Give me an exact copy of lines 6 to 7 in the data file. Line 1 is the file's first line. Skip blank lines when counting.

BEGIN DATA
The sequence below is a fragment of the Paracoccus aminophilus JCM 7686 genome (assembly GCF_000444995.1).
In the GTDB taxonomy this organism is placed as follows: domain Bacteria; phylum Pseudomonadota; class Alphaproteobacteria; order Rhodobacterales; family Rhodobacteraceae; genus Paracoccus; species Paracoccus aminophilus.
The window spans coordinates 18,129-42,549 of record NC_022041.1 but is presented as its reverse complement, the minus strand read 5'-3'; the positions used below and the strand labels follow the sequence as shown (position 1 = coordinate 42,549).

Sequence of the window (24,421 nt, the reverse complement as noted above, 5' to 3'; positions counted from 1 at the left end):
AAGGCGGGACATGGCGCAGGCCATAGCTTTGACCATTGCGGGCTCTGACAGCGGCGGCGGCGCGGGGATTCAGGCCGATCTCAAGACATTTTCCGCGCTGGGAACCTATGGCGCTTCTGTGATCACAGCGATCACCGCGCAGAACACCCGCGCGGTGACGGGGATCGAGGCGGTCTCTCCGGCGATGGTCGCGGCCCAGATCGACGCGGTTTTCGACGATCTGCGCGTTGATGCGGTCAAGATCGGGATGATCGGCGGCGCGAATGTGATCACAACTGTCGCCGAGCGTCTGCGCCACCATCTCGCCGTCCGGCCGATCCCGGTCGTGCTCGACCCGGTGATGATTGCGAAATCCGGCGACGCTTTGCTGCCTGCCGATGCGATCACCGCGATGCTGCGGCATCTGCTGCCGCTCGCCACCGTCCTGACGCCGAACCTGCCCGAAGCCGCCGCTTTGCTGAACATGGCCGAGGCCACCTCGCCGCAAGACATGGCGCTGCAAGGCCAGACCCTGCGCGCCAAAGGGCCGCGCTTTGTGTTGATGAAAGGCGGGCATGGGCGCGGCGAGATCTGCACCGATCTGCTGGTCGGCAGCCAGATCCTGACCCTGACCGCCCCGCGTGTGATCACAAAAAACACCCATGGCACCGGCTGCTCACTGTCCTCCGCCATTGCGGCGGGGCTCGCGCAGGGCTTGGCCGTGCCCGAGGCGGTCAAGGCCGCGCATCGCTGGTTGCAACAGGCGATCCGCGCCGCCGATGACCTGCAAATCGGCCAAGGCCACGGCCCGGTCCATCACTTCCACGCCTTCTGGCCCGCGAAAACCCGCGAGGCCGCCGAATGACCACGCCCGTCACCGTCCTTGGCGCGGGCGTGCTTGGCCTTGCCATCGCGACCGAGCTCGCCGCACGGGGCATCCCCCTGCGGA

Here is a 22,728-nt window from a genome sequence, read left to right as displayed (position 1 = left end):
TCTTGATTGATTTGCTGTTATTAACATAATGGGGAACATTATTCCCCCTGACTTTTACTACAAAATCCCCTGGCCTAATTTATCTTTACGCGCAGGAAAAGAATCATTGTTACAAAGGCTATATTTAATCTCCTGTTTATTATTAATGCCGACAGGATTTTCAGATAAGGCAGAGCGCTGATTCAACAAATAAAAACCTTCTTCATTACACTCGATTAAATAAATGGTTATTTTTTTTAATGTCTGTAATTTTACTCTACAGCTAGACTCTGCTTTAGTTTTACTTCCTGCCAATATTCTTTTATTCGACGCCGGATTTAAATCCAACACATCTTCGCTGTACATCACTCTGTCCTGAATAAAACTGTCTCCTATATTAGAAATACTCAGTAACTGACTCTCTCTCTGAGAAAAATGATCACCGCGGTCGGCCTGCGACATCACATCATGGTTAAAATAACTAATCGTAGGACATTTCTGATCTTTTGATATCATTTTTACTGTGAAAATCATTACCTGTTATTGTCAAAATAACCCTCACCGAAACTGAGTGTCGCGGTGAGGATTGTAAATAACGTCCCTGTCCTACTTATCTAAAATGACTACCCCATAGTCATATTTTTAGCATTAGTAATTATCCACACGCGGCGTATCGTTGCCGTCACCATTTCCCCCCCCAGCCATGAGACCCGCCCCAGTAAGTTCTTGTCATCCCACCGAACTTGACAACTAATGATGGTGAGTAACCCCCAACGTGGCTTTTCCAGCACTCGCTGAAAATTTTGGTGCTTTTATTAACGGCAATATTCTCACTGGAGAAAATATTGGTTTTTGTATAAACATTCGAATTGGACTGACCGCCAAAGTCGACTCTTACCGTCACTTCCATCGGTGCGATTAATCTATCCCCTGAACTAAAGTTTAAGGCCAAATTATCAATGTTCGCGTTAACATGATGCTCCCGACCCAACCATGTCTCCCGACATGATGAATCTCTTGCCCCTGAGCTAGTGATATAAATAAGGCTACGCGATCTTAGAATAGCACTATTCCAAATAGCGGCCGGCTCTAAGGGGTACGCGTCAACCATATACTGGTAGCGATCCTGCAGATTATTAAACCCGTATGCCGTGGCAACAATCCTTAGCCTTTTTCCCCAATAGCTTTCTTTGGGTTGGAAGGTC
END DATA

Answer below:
Here is a 22,728-nt window from a genome sequence, read left to right as displayed (position 1 = left end):
TCTTGATTGATTTGCTGTTATTAACATAATGGGGAACATTATTCCCCCTGACTTTTACTACAAAATCCCCTGGCCTAATTTATCTTTACGCGCAGGAAAAGAATCATTGTTACAAAGGCTATATTTAATCTCCTGTTTATTATTAATGCCGACAGGATTTTCAGATAAGGCAGAGCGCTGATTCAACAAATAAAAACCTTCTTCATTACACTCGATTAAATAAATGGTTATTTTTTTTAATGTCTGTAATTTTACTCTACAGCTAGACTCTGCTTTAGTTTTACTTCCTGCCAATATTCTTTTATTCGACGCCGGATTTAAATCCAACACATCTTCGCTGTACATCACTCTGTCCTGAATAAAACTGTCTCCTATATTAGAAATACTCAGTAACTGACTCTCTCTCTGAGAAAAATGATCACCGCGGTCGGCCTGCGACATCACATCATGGTTAAAATAACTAATCGTAGGACATTTCTGATCTTTTGATATCATTTTTACTGTGAAAATCATTACCTGTTATTGTCAAAATAACCCTCACCGAAACTGAGTGTCGCGGTGAGGATTGTAAATAACGTCCCTGTCCTACTTATCTAAAATGACTACCCCATAGTCATATTTTTAGCATTAGTAATTATCCACACGCGGCGTATCGTTGCCGTCACCATTTCCCCCCCCAGCCATGAGACCCGCCCCAGTAAGTTCTTGTCATCCCACCGAACTTGACAACTAATGATGGTGAGTAACCCCCAACGTGGCTTTTCCAGCACTCGCTGAAAATTTTGGTGCTTTTATTAACGGCAATATTCTCACTGGAGAAAATATTGGTTTTTGTATAAACATTCGAATTGGACTGACCGCCAAAGTCGACTCTTACCGTCACTTCCATCGGTGCGATTAATCTATCCCCTGAACTAAAGTTTAAGGCCAAATTATCAATGTTCGCGTTAACATGATGCTCCCGACCCAACCATGTCTCCCGACATGATGAATCTCTTGCCCCTGAGCTAGTGATATAAATAAGGCTACGCGATCTTAGAATAGCACTATTCCAAATAGCGGCCGGCTCTAAGGGGTACGCGTCAACCATATACTGGTAGCGATCCTGCAGATTATTAAACCCGTATGCCGTGGCAACAATCCTTAGCCTTTTTCCCCAATAGCTTTCTTTGGGTTGGAAGGTC